Discussion Question: The End of the Carnival

What do you make of the fact that the local preachers band together to shut down the carnival at the end of “A Temple of the Holy Ghost”? It seems clear that the freak show (or, in any case, a second-hand account of the freak show) brings our young protagonist closer to a place

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Flannery O’Connor Summer Reading Club, Week 5: “A Temple of the Holy Ghost”

For those who view Flannery O’Connor’s fiction as a freak show, “A Temple of the Holy Ghost” would appear to be Exhibit A. Its most memorable scene describes a hermaphrodite in an actual carnival freak show. But O’Connor doesn’t offer up the hermaphrodite simply as an object of curiosity for gawkers and voyeurs. She

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Flannery O’Connor Summer Reading Club, Week 4–”The Displaced Person”

In the summer of 1953, Flannery O’Connor’s mother Regina hired a new farm laborer named Matysiak. He and his family moved into one of the houses at Andalusia, the O’Connor’s dairy farm. Originally from Poland, the Matysiaks were among the millions of Europeans who were left homeless at the end of World War II.

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Flannery O’Connor Summer Reading Club Week 3: “The River”

Little Harry/Bevel, the main character of “The River,” has spent his whole life in a world where he doesn’t he doesn’t matter. He lives, in fact, in a world where nothing matters. Everything is a joke in his parents’ world. His father jokingly calls him “old man,” and he is compared to “an old

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In Which Rebecca Reynolds Ties Up Some Loose Ends

Today concludes our discussion of “The Life You Save May Be Your Own.” A comment yesterday from Rebecca Reynolds touches on the one character we haven’t really discussed yet: Lucynell the Younger. It was too insightful to leave in the comment thread. Enjoy…and if you are moved to read more from Rebecca, check out

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“The Life You Save”–The TV Play

Gene Kelley as Mr. Shiftlet

In the summer of 1956, Flannery O’Connor and her mother Regina got a fancy new refrigerator—“the kind that spits ice cubes at you, the trays shoot out and hit you in the stomach, and if you step on a certain button, the whole thing glides from the wall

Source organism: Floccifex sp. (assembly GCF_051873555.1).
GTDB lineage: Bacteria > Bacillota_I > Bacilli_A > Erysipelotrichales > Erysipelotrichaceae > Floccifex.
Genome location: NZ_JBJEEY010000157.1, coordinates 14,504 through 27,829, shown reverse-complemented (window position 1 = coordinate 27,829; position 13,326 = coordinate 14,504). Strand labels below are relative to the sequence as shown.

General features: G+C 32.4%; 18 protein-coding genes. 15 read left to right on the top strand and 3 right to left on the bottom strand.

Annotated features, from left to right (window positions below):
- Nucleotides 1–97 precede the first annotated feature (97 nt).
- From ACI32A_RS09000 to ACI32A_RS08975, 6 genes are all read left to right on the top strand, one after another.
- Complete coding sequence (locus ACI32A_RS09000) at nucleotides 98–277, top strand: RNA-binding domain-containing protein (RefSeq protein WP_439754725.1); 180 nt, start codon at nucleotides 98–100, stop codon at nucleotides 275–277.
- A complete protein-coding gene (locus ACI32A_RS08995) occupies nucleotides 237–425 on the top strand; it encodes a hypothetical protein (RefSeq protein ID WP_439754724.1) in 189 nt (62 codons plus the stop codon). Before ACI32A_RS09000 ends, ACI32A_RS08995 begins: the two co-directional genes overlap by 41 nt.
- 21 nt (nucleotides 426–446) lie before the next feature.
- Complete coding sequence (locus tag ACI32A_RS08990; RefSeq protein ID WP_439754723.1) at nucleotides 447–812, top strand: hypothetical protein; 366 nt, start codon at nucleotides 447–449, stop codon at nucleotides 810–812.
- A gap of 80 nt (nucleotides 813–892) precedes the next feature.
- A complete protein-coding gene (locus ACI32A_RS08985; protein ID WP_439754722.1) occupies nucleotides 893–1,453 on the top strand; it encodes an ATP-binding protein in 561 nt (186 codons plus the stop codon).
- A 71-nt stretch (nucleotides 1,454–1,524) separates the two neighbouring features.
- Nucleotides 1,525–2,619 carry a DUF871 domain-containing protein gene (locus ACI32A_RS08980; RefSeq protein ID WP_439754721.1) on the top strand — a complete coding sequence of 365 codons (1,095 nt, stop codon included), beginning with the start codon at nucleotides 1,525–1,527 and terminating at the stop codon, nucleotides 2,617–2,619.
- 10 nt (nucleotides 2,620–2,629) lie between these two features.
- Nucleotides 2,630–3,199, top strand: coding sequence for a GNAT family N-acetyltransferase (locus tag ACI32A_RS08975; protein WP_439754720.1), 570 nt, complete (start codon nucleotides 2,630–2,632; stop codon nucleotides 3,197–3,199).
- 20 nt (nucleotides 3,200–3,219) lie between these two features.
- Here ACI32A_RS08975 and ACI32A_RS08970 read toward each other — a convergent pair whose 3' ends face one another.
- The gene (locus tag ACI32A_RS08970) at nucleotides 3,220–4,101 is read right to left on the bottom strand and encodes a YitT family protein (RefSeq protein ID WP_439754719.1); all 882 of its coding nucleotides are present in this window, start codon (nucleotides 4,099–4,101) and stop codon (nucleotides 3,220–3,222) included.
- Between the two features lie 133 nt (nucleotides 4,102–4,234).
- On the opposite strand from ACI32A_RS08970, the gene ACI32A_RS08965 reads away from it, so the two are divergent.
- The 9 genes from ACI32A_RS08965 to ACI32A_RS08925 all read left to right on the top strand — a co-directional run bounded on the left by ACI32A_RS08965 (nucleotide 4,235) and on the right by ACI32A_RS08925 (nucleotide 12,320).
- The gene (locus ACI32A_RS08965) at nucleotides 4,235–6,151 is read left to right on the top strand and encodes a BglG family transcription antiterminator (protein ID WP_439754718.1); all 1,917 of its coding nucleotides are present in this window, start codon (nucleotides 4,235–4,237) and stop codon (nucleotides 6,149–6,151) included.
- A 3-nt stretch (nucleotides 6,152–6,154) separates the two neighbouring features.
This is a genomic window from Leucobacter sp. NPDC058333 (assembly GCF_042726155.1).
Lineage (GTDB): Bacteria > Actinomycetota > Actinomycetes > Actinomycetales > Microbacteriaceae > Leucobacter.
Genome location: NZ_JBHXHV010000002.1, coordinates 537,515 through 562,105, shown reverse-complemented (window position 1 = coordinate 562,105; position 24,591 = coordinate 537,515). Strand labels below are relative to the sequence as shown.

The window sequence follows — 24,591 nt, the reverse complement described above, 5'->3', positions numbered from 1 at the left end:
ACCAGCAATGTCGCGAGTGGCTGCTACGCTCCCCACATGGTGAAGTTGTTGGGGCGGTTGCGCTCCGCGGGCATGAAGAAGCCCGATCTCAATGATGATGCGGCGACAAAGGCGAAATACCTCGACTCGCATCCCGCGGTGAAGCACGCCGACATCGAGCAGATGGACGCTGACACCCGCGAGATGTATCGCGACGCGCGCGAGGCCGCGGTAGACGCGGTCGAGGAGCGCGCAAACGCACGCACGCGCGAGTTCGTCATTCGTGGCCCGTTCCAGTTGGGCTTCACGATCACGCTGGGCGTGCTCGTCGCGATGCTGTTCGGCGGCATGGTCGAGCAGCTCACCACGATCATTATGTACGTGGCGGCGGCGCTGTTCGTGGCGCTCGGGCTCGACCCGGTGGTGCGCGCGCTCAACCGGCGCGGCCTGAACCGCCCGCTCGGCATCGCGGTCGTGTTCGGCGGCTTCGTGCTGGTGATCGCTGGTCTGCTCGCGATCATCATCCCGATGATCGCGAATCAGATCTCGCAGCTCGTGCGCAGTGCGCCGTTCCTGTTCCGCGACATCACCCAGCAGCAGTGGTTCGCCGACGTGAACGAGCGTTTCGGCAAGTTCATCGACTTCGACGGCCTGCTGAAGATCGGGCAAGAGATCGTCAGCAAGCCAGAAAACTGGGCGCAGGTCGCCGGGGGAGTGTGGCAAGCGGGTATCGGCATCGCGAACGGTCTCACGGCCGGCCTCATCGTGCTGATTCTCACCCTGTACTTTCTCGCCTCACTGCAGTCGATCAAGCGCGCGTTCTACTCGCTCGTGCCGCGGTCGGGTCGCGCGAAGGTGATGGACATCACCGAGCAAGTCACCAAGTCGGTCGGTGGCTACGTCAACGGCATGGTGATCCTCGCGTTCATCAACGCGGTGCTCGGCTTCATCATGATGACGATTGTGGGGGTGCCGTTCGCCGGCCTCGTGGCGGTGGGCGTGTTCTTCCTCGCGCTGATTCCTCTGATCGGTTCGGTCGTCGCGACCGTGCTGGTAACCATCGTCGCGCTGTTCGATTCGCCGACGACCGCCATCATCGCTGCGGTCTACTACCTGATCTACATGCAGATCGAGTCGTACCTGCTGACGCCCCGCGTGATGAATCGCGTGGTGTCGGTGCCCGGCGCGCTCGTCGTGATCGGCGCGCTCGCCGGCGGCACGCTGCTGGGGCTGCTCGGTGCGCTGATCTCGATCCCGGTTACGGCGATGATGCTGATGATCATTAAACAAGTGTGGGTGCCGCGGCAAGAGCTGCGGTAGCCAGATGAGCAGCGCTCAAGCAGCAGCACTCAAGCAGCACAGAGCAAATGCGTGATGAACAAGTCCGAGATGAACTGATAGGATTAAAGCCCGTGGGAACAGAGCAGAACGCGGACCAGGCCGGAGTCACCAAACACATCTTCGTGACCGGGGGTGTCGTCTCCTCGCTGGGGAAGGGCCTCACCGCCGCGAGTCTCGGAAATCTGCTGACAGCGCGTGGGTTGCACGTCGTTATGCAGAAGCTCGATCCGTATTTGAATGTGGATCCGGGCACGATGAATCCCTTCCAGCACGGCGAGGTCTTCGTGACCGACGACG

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“A Angel of Gawd”– “The Life You Save,” Day 2

We had some great discussion yesterday about the last act of “The Life You Save May Be Your Own.” I had planned to write today about that portion of the story; yesterday’s comments provide an excellent way to start. You can go back and read the back-and-forth, which was very insightful. Meanwhile, I’ll start

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Flannery O’Connor Summer Reading Club, Week 2: “The Life You Save May Be Your Own”

The Flannery O’Connor Summer Reading Club continues this week with “The Life You Save May Be Your Own.”

The central action of “The Life You Save May Be Your Own”” is a battle of wits between Mr. Shiftlet and Lucynell Crater–Shiftlet angling to get the old woman’s car, the old woman manipulating Shiftlet to

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“The meanest of them sparkled”

Unless she was on the subject of peacocks, Flannery O’Connor didn’t often wax lyrical about the beauties of nature, but every now and then she surprises you, as in “A Good Man Is Hard to Find,” when she describes the scenery on the family’s road trip: “The trees were full of silver-white sunlight, and

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On the Misfit

Flannery O’Connor once referred to the Misfit as “a prophet gone wrong” (Mystery and Manners, 101). She made it clear in her speeches and letters that the Misfit is indeed a wicked man and neither a Christ figure as some readers suggested nor the grandmother’s moral superior as other readers suggested. Nevertheless, it is

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